San Diego Law Review


Roy W. Paul Jr.

Library of Congress Authority File


Document Type

Recent Cases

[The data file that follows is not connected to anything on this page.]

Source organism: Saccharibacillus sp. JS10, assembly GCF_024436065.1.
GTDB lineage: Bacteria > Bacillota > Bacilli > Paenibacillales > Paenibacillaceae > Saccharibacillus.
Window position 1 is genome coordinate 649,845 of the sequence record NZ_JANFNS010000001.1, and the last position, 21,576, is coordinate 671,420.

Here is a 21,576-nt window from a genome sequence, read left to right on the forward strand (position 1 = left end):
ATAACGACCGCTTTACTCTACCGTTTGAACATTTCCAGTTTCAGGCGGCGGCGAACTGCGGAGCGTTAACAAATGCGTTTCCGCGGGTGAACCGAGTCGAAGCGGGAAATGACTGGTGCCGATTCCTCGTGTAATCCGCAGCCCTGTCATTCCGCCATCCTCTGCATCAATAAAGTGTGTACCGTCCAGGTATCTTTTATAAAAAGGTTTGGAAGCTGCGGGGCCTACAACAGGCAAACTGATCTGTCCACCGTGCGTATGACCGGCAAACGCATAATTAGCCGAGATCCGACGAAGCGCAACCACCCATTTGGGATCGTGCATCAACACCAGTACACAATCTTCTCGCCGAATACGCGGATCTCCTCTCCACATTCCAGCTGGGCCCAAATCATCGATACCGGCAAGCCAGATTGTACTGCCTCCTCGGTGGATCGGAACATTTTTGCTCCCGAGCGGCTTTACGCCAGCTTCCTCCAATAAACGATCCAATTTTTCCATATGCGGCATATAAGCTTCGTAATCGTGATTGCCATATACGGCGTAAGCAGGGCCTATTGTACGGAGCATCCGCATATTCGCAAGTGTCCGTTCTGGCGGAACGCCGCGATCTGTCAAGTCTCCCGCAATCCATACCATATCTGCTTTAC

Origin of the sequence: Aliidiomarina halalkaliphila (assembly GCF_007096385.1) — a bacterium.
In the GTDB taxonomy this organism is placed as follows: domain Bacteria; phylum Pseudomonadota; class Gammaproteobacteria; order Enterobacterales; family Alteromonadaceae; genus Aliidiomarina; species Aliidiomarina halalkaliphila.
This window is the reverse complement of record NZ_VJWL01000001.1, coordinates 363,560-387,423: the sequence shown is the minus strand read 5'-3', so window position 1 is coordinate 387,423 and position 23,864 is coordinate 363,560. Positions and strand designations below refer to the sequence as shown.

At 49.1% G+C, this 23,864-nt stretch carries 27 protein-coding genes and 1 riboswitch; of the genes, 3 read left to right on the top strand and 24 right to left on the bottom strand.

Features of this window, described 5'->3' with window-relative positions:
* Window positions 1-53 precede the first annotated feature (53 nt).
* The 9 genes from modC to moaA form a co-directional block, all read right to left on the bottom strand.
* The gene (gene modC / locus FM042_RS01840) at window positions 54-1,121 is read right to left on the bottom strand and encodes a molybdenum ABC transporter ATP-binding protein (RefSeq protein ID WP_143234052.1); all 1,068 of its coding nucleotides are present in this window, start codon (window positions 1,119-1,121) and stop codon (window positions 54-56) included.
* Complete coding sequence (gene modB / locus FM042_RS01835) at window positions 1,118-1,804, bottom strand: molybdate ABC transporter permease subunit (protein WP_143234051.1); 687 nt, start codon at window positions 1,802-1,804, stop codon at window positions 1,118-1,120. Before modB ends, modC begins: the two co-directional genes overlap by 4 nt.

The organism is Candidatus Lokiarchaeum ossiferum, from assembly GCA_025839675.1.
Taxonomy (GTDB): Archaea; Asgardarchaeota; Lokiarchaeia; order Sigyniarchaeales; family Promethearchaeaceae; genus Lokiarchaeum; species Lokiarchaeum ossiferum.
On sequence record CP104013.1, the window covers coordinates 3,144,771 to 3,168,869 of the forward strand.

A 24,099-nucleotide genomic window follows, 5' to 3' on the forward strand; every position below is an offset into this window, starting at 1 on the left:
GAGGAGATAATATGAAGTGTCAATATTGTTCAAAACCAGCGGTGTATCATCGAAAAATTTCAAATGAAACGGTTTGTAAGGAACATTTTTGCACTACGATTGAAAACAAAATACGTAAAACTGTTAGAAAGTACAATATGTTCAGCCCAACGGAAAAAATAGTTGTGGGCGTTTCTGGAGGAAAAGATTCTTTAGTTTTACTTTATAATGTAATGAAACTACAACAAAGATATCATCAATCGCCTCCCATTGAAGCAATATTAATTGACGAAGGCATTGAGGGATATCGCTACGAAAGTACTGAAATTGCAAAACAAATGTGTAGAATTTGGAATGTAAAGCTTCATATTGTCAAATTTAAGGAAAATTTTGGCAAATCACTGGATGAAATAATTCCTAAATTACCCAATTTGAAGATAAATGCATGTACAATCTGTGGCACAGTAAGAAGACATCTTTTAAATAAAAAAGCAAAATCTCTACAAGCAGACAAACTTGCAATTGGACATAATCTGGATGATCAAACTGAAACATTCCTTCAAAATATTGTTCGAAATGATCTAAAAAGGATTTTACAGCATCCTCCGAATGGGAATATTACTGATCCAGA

Terence Hallinan was refused certification for admission to practice law in California by the Committee of Bar Examiners upon a finding that he was not of "good moral character." The Committee's determination was based on Hallinan's beliefs and activities in connection with "civil disobedience" and, in particular, several misdemeanor convictions arising from these activities. In addition, Hallinan's past record included several fistfights and other conduct which the Committee held indicated a disregard for the law and a propensity for violence. The Committee's decision was made after lengthy hearings before a three-man subcommittee and a review of the entire record of the previous hearings by the full Committee in which additional evidence was produced. Before the Committee ended its proceedings, Hallinan petitioned the California Supreme Court to order the Committee to make its decision immediately and halt any further inquiry into the question of his admission to the bar. Hallinan also requested that the Supreme Court review the proceedings before the Committee and admit him to practice. In the meantime, the Committee formally made its recommendation that he not be admitted. The California Supreme Court, in admitting Hallinan to the California Bar held: (1) Standards relating to admission to the bar must have a rational connection with an applicant's fitness or capacity to practice law; (2)the investigation into moral character should be limited to determining whether the applicant, if admitted, will obstruct justice or otherwise act unscruptulously as an officer of the Court; (3) the beliefs and activities of Hallinan with respect to "civil disobedience" did not constitute grounds to exclude him from the practice of law because of a lack of "good moral character"; and, (4) there is no simple guide to determine the moral character required for the practice of law - the particular circumstances must be examined carefully to determine their relevance to the practice of law. Halliman v. Committee of Bar Examiners, 65 Adv. Cal. 485, 421 P.2d 76, 55 Cal. Rptr. 228 (1966).

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